Some years back I was invited to the Singapore Writer’s Festival to talk and to give a couple of creative writing workshops. I also took the opportunity to do an interview with Singapore’s CNA938 radio station.
They have recently put it up on their Page Turners Podcast which “presents conversations with bestselling authors – from Singapore and the world …”
The podcast is presented by Melanie Oliveiro, avid bookworm and collector of rare vinyl records!
I bumped into Shazmin at the Georgetown Literary Festival some weeks back and she asked me if I’d like to do a podcast with her at the new outfit she’d recently joined. So I went over to The Vibes office to do it. She did her job very well and I was put at ease and enjoyed the session.
I’ll be chatting about My Lovely Skull & Otheer Skeletons, Horror and writing generally together with film maker, publisher and writer, Amir Muhammad. You’ll need to register before hand. The cost is RM10 which I think is a good deal (they do reimburse you the money if you buy a book from them on the day, I believe)
I just flew in to Penang today from Australia, where I attended my son’s graduation, to find my book reviewed by Elena Koshy of the New Straits Times. And, I must say it’s a rather good one!
WHAT scares you?
It’s a question worth pondering on. In a world where truth is often stranger and a lot scarier than fiction, there could be many things that truly keep us awake at nights. Let’s face it: rising inflation, political mayhem and natural disasters can be downright frightening.
But wait just a second.
Let the dark descend. In that creeping quietness where even the cicadas fail to sing their nightly song, your daytime nightmares can take a chilling turn.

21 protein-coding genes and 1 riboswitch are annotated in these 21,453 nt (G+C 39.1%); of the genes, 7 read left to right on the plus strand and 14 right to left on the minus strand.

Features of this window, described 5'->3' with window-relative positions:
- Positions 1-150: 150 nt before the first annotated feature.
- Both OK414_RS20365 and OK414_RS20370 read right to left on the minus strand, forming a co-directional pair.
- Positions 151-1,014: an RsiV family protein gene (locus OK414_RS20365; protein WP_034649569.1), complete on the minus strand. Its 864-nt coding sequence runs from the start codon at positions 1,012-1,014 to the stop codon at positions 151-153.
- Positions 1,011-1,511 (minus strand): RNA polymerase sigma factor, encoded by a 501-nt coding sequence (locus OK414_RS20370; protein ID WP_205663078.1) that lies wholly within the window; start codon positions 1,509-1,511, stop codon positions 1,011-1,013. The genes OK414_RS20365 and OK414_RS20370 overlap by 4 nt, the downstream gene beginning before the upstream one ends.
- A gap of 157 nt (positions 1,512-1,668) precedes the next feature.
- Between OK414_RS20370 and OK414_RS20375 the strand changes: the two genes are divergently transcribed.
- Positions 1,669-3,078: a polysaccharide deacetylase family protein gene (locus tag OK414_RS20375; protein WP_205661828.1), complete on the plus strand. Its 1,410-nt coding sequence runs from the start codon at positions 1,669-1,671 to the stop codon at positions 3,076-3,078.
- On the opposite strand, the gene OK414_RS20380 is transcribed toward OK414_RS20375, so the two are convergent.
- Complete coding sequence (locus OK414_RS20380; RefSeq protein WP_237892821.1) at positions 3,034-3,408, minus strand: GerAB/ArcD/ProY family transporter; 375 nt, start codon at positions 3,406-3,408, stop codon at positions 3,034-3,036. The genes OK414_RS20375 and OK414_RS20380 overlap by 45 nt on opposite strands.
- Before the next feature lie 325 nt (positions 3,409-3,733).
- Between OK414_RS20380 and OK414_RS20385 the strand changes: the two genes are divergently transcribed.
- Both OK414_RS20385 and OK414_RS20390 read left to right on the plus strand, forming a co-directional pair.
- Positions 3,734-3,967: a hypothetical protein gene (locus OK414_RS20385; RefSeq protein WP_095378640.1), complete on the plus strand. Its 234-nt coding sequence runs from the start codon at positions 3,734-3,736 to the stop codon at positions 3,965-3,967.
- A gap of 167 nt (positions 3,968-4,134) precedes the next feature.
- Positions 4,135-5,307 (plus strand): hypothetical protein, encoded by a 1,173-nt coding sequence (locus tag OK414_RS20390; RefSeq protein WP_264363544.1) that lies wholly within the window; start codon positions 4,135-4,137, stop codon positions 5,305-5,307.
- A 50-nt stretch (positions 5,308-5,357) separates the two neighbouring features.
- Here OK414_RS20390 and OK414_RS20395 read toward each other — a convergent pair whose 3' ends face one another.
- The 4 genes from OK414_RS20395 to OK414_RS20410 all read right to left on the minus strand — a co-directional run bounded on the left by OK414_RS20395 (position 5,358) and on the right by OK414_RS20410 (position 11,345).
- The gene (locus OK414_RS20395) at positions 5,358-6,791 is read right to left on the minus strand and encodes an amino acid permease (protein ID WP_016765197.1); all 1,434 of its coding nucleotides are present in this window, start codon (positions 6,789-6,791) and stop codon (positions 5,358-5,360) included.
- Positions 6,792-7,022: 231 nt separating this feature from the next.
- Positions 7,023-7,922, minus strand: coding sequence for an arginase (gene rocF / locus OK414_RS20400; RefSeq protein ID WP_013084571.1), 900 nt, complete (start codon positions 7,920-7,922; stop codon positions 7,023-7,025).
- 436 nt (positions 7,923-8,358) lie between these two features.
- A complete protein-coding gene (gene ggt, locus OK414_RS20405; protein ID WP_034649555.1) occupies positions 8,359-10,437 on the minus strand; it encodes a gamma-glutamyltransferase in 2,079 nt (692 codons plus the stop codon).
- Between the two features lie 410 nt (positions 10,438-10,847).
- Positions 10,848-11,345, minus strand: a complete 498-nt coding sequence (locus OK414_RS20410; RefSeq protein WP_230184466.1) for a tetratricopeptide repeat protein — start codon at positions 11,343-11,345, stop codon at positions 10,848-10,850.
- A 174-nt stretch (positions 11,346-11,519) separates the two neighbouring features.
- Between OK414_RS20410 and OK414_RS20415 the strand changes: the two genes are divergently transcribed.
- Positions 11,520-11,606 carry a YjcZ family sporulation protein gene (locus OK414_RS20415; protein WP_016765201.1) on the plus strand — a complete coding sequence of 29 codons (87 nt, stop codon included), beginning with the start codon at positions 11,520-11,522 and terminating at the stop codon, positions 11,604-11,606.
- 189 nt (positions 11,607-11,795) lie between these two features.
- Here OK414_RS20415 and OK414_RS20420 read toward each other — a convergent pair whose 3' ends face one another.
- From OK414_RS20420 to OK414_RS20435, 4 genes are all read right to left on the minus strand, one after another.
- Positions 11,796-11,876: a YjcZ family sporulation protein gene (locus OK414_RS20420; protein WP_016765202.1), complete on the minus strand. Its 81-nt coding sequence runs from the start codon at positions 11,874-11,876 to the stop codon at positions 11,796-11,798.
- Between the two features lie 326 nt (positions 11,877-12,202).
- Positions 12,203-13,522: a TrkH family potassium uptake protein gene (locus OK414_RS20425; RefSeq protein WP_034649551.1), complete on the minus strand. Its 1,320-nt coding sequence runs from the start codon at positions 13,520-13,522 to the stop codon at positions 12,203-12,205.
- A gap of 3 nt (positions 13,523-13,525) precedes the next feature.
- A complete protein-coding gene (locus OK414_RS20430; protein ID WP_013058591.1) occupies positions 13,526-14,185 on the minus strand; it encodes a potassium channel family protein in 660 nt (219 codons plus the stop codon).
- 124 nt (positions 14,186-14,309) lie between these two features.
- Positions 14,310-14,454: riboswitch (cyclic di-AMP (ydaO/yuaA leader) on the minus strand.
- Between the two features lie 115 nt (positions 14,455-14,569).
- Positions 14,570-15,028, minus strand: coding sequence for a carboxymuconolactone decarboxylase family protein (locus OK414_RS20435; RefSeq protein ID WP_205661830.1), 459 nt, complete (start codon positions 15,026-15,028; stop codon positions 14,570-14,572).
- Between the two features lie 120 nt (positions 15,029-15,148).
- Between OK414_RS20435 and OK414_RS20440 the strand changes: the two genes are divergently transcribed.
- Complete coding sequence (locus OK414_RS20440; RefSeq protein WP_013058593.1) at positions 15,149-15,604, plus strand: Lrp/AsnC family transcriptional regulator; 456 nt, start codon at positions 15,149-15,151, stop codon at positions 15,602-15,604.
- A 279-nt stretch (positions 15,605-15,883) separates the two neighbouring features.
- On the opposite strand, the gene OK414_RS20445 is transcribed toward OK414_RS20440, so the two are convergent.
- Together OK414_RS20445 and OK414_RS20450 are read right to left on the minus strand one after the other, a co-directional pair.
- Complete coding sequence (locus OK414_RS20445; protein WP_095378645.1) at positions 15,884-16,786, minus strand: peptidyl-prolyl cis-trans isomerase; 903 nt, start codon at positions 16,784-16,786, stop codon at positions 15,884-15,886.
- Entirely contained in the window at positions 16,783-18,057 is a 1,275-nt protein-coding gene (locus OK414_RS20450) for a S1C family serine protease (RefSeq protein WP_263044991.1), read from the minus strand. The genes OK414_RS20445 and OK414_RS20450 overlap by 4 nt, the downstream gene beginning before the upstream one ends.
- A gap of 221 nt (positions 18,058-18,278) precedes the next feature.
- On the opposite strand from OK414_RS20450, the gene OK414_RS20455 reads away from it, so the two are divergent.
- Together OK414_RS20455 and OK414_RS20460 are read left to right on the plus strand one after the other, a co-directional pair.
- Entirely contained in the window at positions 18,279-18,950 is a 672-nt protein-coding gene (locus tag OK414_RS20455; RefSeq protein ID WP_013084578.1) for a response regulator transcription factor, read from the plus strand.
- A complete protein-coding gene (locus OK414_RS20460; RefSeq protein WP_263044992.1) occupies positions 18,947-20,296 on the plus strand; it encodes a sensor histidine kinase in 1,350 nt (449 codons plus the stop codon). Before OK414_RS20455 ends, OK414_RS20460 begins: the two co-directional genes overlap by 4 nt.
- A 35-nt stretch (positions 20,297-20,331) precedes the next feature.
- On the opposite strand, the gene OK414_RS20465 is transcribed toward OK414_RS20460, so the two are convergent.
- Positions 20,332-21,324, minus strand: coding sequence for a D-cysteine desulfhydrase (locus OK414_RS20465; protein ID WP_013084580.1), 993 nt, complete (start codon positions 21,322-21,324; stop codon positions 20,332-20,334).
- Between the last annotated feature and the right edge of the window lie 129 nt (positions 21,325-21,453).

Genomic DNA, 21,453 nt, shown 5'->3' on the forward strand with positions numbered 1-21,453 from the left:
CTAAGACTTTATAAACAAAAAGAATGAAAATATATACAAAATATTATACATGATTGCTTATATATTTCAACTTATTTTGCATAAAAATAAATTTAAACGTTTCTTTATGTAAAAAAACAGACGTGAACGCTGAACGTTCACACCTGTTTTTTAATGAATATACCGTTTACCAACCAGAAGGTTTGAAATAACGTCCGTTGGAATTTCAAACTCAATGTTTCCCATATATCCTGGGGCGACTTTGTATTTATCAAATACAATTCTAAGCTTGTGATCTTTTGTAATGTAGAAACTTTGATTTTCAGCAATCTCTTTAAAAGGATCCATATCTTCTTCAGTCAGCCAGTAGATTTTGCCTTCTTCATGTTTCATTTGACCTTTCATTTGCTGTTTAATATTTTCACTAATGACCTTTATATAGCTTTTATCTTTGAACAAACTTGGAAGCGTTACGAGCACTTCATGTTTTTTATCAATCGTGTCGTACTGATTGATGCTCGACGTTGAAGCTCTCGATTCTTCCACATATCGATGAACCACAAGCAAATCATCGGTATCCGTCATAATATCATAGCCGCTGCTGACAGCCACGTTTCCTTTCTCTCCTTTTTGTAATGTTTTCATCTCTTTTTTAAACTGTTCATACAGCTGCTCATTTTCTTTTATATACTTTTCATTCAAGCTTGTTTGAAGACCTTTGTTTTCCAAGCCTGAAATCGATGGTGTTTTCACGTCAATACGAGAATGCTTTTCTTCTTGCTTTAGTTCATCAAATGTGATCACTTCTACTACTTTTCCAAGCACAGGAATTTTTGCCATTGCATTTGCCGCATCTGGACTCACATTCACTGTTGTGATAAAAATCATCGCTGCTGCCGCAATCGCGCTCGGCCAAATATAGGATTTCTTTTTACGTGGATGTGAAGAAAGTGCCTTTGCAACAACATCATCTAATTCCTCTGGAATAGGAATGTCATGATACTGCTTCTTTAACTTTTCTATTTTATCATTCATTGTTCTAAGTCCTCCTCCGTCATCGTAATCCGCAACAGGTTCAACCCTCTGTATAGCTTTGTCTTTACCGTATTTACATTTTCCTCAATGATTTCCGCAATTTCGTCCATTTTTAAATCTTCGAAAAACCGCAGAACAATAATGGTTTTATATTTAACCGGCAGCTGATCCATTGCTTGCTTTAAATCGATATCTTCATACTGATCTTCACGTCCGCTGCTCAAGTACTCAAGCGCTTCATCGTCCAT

Dark things come alive and that pin-prick of terror quickly turns into a shrieking howl of unspeakable horror. These are the stuff horror stories are usually made of. And telling a dark tale is what Tunku Halim does best.
Fifteen stories from our very own Malaysian “prince of darkness” speak of unspeakable things, monsters, vampires and even vengeful canines (we’ll get to that part, later).
My Lovely Skull & Other Skeletons is Tunku Halim’s latest dark offering of nasty tales for horror fans everywhere. “What skeletons hide in your cupboard?” he asks in his introduction. “I have a few,” he goes on to declare. “I turn them into stories”.
And by George, does he churn out some pretty decent (but macabre) stuff.
Great horror writing is so much more than cheap scares, howling monsters and bloody fingerprints. When it’s really good, horror can push you up against the hard questions of existence.
Nothing clarifies your relationship to other people and the world around you, to your future and your past, quite like a dystopian tale where climate change comes packaged with a nefarious monster lurking beneath flood waters.
And yet, physical pain isn’t the point. We’re spectators, after all, experiencing fear without actual danger. What we get from horror is an appreciation for human resilience, and the gobsmacked realisation that it’s a miracle anyone survives in this cruel world at all. If there’s a writer out there worth surviving for, it’s probably Tunku Halim.